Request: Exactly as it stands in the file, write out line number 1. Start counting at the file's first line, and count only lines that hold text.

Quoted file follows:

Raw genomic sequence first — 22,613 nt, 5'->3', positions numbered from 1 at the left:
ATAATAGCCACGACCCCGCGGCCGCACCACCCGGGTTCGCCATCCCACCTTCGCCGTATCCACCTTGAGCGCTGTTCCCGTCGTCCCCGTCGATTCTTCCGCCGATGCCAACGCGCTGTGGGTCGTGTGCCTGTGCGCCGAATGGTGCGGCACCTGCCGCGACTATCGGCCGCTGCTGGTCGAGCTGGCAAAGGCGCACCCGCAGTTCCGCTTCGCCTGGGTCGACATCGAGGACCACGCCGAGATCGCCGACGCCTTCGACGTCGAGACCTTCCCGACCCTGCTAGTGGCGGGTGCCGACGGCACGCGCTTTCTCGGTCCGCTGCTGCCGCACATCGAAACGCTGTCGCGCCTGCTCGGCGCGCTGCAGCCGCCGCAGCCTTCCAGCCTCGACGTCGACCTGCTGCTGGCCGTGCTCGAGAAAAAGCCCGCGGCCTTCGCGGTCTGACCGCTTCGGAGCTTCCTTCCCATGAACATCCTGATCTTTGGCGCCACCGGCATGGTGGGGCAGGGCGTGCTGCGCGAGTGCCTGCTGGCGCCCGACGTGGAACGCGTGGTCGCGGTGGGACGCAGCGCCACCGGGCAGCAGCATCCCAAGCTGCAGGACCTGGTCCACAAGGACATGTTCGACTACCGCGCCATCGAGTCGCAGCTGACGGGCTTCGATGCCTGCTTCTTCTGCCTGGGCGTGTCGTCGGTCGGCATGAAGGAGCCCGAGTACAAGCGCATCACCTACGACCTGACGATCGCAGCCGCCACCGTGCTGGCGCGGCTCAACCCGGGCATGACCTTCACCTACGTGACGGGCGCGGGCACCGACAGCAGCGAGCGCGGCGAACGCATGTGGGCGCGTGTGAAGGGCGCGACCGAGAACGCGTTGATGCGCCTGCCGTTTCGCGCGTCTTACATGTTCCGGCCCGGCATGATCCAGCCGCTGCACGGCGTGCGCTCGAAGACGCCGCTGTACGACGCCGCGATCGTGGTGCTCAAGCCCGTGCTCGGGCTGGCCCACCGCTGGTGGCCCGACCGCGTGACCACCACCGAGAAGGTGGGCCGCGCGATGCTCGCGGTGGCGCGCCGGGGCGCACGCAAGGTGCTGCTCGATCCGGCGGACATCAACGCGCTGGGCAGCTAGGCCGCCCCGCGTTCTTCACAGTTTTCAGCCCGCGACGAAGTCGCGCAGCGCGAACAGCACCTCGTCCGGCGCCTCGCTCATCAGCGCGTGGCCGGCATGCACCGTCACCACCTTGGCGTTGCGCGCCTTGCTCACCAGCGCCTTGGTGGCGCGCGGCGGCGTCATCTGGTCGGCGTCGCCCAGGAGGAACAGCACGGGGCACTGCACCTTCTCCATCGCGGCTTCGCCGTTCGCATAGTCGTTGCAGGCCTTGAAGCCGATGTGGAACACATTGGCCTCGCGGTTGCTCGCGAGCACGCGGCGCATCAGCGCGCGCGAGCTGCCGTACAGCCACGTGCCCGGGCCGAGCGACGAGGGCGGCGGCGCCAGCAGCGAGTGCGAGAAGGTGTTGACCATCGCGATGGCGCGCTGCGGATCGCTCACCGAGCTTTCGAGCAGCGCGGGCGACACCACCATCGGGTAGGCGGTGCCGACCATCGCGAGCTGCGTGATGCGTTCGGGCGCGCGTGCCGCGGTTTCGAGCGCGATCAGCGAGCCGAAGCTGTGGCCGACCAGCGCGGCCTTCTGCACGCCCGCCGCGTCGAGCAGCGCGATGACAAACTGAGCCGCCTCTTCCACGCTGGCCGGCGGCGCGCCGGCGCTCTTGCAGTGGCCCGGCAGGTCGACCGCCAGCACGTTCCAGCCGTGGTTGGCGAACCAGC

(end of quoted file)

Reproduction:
Raw genomic sequence first — 22,613 nt, 5'->3', positions numbered from 1 at the left: